Thursday, December 14, 2006

Review: The Spirit #1

The Spirit #1

Written and Illustrated by Darwyn Cooke

Published by DC Comics

Well, I must say, I was blown away by The Spirit #1. Understand, I really didn’t think it was such a great idea to try to revive the series at all. Will Eisner’s Spirit stories have become legendary, and with good reason, so I thought a revival would be tantamount to filming a new version of Casablanca. I was also leery of DC’s plans to have the series set in the modern day, as the noirish aspects of the series might get lost in a world of cell phones and cable TV. Darwyn Cooke is fast becoming a creator whose work I'll buy sight unseen, and in the Spirit #1, he put those fears to rest beyond my wildest expectations. Cooke’s Spirit works in a noir-drenched world that seamlessly integrates the modern world. Cooke wisely avoids copying Eisner’s style, but stays very close to the (ahem) spirit of the original stories. Also wisely, he keeps “perfect” characters like Dolan and Denny Colt very close to their original template, while updating problematic characters like Ebony White. The original Ebony had pretty much become unusable, due to his racially insulting appearance, but the new version actually looks like a human being. Ebony was always a much deeper and nobler character than his appearance indicated anyway, so this update is long overdue. Cooke also introduces several new characters this issue, including Ginger Coffee, a manic newswoman, and the Pill, a truly disgusting new crime boss. A fantastic job all around, the new Spirit really, surprisingly, works. Buy it.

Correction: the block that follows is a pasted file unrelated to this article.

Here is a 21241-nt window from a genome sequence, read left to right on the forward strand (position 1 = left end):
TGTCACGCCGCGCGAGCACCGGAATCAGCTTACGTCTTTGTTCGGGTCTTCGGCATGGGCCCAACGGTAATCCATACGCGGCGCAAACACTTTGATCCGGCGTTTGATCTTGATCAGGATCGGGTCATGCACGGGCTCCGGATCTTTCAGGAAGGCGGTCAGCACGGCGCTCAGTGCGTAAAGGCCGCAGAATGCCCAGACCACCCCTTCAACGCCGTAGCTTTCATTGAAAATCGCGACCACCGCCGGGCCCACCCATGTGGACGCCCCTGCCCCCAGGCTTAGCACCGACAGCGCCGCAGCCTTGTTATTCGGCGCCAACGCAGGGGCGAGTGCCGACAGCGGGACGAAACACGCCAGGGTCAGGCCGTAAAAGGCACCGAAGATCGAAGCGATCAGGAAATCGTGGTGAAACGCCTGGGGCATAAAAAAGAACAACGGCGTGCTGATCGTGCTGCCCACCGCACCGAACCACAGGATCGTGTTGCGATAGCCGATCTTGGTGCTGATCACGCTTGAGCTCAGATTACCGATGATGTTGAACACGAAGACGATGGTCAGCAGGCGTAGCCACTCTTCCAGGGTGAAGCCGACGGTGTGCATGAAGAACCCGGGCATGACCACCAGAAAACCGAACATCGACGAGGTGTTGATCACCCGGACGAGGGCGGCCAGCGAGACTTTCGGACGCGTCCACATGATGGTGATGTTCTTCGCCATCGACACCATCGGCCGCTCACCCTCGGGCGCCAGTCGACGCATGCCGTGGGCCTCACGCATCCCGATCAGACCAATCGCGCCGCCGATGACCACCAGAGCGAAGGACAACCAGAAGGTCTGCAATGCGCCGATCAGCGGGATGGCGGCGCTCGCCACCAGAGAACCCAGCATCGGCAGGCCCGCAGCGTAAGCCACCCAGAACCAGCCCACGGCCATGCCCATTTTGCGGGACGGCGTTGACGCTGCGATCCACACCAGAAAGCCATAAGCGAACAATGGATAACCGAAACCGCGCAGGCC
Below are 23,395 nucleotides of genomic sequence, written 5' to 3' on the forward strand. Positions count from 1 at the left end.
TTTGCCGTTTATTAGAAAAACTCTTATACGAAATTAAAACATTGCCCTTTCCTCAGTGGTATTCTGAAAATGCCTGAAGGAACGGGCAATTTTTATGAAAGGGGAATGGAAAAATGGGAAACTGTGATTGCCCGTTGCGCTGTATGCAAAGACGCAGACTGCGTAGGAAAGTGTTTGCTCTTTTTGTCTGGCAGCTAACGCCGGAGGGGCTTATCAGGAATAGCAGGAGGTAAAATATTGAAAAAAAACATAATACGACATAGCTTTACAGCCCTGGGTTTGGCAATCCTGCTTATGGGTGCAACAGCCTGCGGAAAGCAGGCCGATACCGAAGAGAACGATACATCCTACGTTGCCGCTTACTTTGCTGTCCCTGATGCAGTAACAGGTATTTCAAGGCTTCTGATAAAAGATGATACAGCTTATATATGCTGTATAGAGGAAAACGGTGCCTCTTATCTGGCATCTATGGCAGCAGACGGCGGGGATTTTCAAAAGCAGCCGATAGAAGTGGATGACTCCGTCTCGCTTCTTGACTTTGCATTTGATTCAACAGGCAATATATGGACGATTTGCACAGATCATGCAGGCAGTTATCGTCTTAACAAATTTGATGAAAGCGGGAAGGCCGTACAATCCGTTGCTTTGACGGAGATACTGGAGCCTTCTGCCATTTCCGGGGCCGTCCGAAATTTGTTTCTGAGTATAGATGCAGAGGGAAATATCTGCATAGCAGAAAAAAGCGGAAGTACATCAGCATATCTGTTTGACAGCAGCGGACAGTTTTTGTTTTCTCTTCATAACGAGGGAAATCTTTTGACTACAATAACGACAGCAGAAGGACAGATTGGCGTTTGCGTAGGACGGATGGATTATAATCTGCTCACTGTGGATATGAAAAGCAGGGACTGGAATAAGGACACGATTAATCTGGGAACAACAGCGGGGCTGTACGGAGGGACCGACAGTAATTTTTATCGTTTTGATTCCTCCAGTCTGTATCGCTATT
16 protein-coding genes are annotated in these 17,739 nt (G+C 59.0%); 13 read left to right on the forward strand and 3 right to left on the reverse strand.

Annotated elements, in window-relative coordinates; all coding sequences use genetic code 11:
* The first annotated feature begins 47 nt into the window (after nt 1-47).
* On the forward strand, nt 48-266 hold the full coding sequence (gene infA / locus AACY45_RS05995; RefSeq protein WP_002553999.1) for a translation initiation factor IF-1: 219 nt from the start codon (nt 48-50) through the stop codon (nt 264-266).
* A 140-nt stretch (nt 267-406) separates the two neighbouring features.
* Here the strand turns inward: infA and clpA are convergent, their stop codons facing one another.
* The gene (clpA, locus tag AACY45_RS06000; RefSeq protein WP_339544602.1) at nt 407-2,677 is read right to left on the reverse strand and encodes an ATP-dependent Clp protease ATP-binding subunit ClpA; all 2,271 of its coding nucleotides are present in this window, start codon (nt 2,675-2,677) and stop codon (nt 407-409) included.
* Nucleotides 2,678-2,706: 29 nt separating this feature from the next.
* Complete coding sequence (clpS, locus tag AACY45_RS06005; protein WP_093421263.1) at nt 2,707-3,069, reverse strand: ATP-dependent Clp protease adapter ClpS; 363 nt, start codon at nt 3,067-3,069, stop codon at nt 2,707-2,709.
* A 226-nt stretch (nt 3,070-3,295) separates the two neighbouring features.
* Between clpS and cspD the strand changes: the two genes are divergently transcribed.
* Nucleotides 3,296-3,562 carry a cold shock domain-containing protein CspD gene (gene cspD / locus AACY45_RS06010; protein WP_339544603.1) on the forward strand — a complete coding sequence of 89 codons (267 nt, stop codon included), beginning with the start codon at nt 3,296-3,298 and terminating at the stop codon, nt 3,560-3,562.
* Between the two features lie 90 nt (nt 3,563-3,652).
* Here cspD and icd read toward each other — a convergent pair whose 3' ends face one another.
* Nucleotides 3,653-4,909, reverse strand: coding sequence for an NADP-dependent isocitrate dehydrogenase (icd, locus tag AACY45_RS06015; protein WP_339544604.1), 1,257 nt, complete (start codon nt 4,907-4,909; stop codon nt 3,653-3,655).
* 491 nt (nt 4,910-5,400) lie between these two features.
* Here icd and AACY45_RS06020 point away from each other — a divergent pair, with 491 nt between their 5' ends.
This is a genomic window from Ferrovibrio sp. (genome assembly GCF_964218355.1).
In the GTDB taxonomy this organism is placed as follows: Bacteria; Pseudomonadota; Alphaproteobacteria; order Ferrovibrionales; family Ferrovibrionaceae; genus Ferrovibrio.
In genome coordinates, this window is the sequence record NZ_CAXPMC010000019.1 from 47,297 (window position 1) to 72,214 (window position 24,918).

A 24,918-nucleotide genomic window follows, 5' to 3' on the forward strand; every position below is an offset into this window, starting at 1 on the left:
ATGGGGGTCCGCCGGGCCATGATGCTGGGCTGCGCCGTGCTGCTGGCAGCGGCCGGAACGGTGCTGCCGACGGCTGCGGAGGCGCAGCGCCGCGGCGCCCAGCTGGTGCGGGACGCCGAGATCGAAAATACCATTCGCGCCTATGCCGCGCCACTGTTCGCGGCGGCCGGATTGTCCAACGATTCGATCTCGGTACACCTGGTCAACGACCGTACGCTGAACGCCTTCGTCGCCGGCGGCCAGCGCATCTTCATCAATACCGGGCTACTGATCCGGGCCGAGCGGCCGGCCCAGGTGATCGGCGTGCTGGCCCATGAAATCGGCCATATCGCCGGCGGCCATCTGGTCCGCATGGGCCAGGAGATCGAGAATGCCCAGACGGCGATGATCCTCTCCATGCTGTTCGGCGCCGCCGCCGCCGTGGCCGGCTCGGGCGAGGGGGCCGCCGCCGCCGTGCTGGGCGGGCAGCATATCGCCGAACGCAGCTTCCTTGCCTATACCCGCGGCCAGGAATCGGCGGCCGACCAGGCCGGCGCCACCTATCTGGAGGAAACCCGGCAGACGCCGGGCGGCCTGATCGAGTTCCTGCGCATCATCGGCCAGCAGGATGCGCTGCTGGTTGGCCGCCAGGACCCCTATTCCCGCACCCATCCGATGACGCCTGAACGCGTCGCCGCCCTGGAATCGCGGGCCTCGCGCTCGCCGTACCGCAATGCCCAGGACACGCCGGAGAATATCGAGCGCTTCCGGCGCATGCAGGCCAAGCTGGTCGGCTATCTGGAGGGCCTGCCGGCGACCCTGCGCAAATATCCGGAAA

The Mutt said...

I loved the Spirit, but in a world where there are so few comics that won't offend my 8 year old nephew's mom, did Cooke really need to include "crap" "son of a bitch" and God damn"?

Brian Hughes said...

That's no worse than you hear on primetime TV these days. Seems to be the way of the world now. I find it hilarious that on TV, "God damn" becomes "(bleep) damn". You can say "damn", but not "God". Unbelievable.

Those "Johnny DC" and "Marvel Adventures" books are pretty harmless, and pretty well done. Your nephew (and his mom) might dig them.

coco67 said...

I was wary of the update, too, and it knocked my socks off! The only thing that seemed odd was the full issue story. After reading the character in seven page chunks for so long it was strange. I guess in today's decompressed storytelling atmosphere, seven pages to twenty-some is OK considering Spidey's seven page origin became like eight issues!

Brian Hughes said...

7 pages was perfect for Eisner, but I haven't seen too many modern creators that can pull it off. "Ice Ginger Coffee" was by no means decompressed, anyway - Hell, we got a whole story in one issue!